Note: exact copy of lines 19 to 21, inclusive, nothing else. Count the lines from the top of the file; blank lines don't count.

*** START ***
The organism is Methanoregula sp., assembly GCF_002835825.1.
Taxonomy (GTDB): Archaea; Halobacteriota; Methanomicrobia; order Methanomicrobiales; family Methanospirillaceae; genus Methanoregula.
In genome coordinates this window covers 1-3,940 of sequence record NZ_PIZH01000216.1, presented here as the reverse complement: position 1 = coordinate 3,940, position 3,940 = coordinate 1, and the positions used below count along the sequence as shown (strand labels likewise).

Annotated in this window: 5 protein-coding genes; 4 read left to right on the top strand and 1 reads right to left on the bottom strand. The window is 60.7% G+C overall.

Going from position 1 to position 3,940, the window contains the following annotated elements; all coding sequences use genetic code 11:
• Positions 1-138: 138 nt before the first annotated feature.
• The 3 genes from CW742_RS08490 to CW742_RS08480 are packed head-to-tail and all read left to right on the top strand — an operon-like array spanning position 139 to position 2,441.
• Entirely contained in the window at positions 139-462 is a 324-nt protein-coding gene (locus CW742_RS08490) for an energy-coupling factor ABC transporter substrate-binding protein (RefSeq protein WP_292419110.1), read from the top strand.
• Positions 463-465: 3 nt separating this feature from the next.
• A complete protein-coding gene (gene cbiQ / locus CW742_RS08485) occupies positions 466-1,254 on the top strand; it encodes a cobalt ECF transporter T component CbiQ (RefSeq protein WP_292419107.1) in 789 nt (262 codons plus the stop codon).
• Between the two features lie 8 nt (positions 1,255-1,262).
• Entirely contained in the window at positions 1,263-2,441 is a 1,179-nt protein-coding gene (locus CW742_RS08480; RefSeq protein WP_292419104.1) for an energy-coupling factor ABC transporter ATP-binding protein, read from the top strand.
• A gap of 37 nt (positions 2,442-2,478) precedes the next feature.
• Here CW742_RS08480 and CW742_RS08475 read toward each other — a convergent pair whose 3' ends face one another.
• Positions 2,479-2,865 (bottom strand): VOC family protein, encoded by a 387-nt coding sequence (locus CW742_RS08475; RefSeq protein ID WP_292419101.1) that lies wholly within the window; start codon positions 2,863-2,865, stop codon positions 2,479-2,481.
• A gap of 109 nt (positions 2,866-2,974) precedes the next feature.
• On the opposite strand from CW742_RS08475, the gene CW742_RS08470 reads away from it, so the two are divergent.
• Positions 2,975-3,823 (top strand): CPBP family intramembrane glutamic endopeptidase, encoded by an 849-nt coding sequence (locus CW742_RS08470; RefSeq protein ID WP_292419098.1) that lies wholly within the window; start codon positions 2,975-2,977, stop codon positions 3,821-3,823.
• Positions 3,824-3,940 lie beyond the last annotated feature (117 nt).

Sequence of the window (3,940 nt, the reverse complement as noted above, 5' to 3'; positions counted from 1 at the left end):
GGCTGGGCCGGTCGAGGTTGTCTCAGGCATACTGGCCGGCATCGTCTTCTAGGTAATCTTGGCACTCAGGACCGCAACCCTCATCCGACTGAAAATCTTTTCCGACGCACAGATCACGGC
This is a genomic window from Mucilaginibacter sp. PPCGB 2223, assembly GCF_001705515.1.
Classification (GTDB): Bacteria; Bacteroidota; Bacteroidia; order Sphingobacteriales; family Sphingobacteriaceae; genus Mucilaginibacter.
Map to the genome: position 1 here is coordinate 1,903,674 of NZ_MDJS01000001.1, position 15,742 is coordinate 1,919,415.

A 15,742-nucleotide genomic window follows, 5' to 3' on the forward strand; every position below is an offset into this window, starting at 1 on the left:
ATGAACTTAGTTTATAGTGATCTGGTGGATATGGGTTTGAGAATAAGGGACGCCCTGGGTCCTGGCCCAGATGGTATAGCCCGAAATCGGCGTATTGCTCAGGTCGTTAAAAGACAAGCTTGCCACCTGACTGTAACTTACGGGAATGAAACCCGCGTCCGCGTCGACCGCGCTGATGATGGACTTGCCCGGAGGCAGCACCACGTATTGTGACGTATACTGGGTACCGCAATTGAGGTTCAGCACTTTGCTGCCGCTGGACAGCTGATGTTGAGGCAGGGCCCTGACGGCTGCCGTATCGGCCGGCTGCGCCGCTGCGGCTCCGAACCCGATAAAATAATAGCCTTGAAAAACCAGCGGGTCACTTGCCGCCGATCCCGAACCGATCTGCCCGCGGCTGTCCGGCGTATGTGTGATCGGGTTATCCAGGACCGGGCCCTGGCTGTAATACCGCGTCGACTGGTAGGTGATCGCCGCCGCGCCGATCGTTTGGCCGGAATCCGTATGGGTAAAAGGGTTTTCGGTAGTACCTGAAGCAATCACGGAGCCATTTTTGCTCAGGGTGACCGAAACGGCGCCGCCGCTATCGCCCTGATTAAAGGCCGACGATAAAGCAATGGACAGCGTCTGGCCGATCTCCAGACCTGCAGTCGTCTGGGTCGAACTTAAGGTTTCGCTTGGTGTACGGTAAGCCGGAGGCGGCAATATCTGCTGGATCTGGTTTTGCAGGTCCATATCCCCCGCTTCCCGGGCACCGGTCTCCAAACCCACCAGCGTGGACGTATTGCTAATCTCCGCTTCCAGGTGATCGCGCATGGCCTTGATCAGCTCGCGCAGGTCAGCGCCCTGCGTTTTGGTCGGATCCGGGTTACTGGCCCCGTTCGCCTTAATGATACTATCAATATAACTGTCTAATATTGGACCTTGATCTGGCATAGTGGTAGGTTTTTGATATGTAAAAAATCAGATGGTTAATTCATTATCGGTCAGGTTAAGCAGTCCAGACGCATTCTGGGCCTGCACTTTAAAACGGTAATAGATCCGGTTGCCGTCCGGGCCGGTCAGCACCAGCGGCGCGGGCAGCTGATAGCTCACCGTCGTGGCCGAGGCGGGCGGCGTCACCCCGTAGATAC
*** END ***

• Positions 3,824-3,940 lie beyond the last annotated feature (117 nt).

Sequence of the window (3,940 nt, the reverse complement as noted above, 5' to 3'; positions counted from 1 at the left end):
GGCTGGGCCGGTCGAGGTTGTCTCAGGCATACTGGCCGGCATCGTCTTCTAGGTAATCTTGGCACTCAGGACCGCAACCCTCATCCGACTGAAAATCTTTTCCGACGCACAGATCACGGC